We waved goodbye to Mexico City as we climbed up and out of the smog-choked valley into the highlands. We were headed towards Oaxaca, we had been communicating with a volunteer organization there and planned to spend a week or two assisting them. There were a few sites along the way to see first.
First stop was a small town named Cholula, just outside of Puebla, MX. Home to the 2nd largest pyramid in the world (by volume). Sounded like something we had to check out. When we arrived in town we expected to see a huge Egyptian style pyramid dominating the landscape, instead what we found was a huge hill with a giant church on top of it. Can this be it?? Looking at the signs, sure enough, that was it. We stowed our King Tut costumes and went to check it out anyway.
The church turned out be about 600 years old and was a magnificent structure. Missionaries had built it on top of the highest point in town, not realizing they were constructing on top of ancient buried ruins. By the time the ruins were discovered the church had so much history and relevance they could not remove it. Excavation of the ruins are still in progress at the bottom of the hill. Walking the excavated perimeter and looking up towards the church you can see this really was a huge pyramid at one point.
We spied some street vendors selling all kinds of fruits and snacks. Getting a closer look I saw some sort of weird bbq bug they had. Turns out they were grasshoppers, yum! Lauren opted for peanuts while I chowed down on some grasshoppers with salt and lime. Crunchy and delicious! If you come across some, eat up.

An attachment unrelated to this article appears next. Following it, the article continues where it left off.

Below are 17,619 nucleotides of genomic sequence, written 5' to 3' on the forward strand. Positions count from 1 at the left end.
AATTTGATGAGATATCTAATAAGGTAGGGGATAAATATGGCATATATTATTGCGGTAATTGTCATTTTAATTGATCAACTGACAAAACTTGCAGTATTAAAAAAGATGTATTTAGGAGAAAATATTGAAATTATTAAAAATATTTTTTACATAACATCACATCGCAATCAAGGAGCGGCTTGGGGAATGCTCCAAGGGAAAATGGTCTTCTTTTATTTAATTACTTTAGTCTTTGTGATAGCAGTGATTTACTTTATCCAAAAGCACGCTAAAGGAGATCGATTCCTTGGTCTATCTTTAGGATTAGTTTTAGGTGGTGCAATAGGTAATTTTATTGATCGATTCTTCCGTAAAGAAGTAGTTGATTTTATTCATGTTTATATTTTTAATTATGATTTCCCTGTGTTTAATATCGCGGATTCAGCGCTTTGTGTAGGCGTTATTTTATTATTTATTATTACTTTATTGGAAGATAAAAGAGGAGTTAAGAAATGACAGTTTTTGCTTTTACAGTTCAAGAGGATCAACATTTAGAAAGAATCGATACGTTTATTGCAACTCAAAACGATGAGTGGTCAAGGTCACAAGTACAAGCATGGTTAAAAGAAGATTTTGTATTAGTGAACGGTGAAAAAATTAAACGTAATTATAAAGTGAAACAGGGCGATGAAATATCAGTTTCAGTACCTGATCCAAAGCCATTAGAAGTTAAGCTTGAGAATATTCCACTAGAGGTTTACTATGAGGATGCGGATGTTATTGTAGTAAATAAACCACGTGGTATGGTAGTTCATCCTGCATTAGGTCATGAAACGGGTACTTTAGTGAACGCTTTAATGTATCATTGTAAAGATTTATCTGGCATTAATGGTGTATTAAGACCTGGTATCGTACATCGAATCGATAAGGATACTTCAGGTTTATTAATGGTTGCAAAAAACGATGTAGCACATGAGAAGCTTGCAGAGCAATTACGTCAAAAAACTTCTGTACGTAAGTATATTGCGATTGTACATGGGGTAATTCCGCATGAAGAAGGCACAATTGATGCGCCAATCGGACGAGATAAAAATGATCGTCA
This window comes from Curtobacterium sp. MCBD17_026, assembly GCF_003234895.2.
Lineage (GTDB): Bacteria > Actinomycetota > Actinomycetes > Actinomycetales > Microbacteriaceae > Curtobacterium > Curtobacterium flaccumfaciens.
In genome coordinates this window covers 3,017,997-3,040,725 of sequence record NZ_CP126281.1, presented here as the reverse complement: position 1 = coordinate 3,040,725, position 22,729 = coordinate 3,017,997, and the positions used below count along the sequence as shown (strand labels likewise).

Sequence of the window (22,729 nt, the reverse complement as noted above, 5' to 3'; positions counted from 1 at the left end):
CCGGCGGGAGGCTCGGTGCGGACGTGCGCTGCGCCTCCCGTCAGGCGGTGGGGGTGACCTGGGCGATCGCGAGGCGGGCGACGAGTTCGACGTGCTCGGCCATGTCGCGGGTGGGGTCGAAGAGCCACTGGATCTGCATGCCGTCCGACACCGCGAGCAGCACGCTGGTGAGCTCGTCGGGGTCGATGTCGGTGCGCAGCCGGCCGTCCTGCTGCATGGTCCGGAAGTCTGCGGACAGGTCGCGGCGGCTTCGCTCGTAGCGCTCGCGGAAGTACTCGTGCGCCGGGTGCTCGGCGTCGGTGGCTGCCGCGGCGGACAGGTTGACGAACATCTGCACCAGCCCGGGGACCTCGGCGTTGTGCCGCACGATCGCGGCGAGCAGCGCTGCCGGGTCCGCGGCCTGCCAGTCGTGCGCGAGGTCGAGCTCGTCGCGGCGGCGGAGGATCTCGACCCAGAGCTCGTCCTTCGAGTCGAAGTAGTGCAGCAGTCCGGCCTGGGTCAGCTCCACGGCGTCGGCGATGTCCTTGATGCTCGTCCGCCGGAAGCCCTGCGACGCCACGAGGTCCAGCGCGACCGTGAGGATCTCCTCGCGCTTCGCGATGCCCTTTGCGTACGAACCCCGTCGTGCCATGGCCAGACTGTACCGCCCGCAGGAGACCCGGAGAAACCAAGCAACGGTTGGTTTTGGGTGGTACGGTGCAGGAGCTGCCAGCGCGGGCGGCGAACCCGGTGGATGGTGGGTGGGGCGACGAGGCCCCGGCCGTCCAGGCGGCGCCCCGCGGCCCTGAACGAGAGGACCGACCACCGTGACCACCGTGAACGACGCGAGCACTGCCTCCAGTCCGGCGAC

Leaving the pyramid and grasshopper delights behind we headed further south towards Oaxaca, eventually winding up into a national park whose landscape was half mountains/half desert. A weird but beautiful place with thousands of cactus rolling over the mountains. We camped here for the night.
Next morning we reached Oaxaca state.
Average hillside ranch in outer Oaxaca state
*CAUTION: LONG STORY WITH NO PICS*
We finally arrived in Oaxaca City, but without our phone or internet we had no way to contact our host. Downtown Oaxaca is a tight maze of one-way streets, tons of foot traffic, and lots of cabs, trucks, and motorcycles all jockeying for pole position. We drove around for about an hour in an attempt to find a hostel in our guidebook. Eventually we gave up and decided to just park and look around. Easier said than done… after 30 minutes of driving in circles (Reminds me of living in San Francisco…) I finally spot a parking spot and my instincts kick in. THIS IS MY SPOT!!! I throw it in reverse to start parallel parking, crazy Mexicans are wiggling their way behind my truck as I’m backing into the spot, I finally assert my position and the coast is clear to reverse.